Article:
Sunday, November 15, 2009

Abortion and Health Reform

The current clash about abortion and health reform is a tragedy. It reflects the breakdown of civil national discourse.

Although I'm a strong supporter of accessible abortion services, I see abortion as a a sad human event, to be avoided as much as possible.

And I respect the views of the majority of the "pro-life" community who oppose abortion in a thoughtful, conscience-driven manner and who respect those who hold the "pro-choice" position in an equally thoughtful, conscience-driven manner. Unfortunately the hate-laden screamers and the madness of committing murder on behalf of purported "reverence for life" has tainted the anti-abortion position, just as suicide bomber-murderers have tainted the noble traditions of Islam.

If Representatives Stupak and Pitt, their supporters, and the Conference of Bishops, were simply trying to ensure that health reform would continue the 33 year history of the Hyde amendment in prohibiting direct federal funding of abortion, I would be with them. (See here for the wording of the Stupak-Pitt amendment.) Abortion is currently an unresolvable moral conflict in the U.S. about which people of conscience cannot agree. Protecting access to abortion when states wish to fund the services or private insurance contracts include them while not allowing federal tax money to pay for abortion is a fair resolution. It won't leave anyone fully happy. That's something a mature democracy must be able to accept.

But Stupak-Pitt appears to have a much wider scope than the Hyde amendment, including prohibiting abortion in private insurance sold through any "exchange" created by the legislation. If the amendment is trying to extend constraints on abortion by hijacking health reform to achieve that aim the supporters ought to put their cards on the table and acknowledge that blackmail is their aim: "We think further restraint of abortion is more important than reforming our health system, so unless we get our way we'll block any legislation." If that's not their intent they should work with leadership to achieve a fair resolution.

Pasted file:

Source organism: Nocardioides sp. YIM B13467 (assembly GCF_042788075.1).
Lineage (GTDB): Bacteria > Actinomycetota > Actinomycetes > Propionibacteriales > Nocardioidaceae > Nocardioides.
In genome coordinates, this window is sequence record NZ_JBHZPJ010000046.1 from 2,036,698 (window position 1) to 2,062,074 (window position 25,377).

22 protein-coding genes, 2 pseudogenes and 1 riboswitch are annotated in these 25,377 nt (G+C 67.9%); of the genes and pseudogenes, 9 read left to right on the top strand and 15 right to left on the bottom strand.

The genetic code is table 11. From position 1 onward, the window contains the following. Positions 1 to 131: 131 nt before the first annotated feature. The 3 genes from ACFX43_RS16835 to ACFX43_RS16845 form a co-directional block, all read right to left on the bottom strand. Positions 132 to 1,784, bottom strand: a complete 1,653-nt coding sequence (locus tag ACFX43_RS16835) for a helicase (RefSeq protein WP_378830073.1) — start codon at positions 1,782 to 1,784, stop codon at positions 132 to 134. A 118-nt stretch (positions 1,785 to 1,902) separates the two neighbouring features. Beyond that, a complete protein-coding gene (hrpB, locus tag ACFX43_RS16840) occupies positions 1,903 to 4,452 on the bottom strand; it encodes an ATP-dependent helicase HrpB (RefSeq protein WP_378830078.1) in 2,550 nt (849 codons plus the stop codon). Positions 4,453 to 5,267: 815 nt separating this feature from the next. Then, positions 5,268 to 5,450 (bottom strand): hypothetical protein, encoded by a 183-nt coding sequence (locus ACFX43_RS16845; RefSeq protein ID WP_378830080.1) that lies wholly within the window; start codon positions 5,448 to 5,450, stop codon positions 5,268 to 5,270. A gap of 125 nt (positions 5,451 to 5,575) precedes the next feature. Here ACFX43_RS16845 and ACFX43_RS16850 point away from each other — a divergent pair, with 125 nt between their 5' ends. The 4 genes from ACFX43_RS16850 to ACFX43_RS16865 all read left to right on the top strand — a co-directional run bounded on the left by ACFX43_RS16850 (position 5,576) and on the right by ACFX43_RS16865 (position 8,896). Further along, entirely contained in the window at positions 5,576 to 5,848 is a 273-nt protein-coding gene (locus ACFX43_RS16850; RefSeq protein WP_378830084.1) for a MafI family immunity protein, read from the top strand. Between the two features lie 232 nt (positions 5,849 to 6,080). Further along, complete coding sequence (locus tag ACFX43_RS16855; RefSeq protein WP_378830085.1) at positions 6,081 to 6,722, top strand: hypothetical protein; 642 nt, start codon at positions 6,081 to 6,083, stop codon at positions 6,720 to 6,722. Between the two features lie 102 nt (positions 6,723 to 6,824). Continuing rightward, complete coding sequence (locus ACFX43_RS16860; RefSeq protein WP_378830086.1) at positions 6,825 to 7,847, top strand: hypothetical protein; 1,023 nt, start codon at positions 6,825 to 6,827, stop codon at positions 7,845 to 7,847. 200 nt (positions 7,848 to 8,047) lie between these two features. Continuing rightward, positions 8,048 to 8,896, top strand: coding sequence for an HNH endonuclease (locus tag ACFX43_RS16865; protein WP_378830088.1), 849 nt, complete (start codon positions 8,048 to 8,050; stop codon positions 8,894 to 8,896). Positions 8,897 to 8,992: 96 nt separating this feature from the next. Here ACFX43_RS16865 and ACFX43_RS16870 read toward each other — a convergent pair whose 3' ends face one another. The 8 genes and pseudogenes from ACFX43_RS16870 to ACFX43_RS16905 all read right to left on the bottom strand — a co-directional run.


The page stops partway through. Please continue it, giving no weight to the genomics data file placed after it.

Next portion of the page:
Threatening to kill health reform unless abortion constraints are extended would be a misguided way of witnessing one's conscience. If abortion opponents take this path "pro-choicers" will take an equally hard line. The U.S. would miss a rare opportunity to tip toe towards greater social justice in health care.


Ashley B. said...

here here!

Well said-- I think that the vast majority of all pro/anti-choicers are fairly respectful in their views and motivated by what they believe really is the best possible outcome. However, a small minority have made clinic defenses, posters, and screaming the rule rather than the exception (at least in public debates about abortion).

It would be a shame to see health reform derailed over a legal medical procedure that a large portion of women go through at some point in their reproductive lives.

Jim Sabin said...

Hi Ashley -

Thanks for your comment. Abortion is a truly difficult area of public policy. The principled "pro life" folks you and I recognize see abortion as a form of murder. Accepting something they interpret that way can feel impossible to them. But how are they to think of equally principled "pro choice" folks? I think the correct response is to recognize moral complexity, and to retreat from an absolutist stance, even if one doesn't explicitly acknowledge that this is what is happening.

I share your hope that we don't see health reform derailed. We count on creative legislators to find ways to recognize competing moral views and come up with a path that brings enough support to allow health reform to proceed.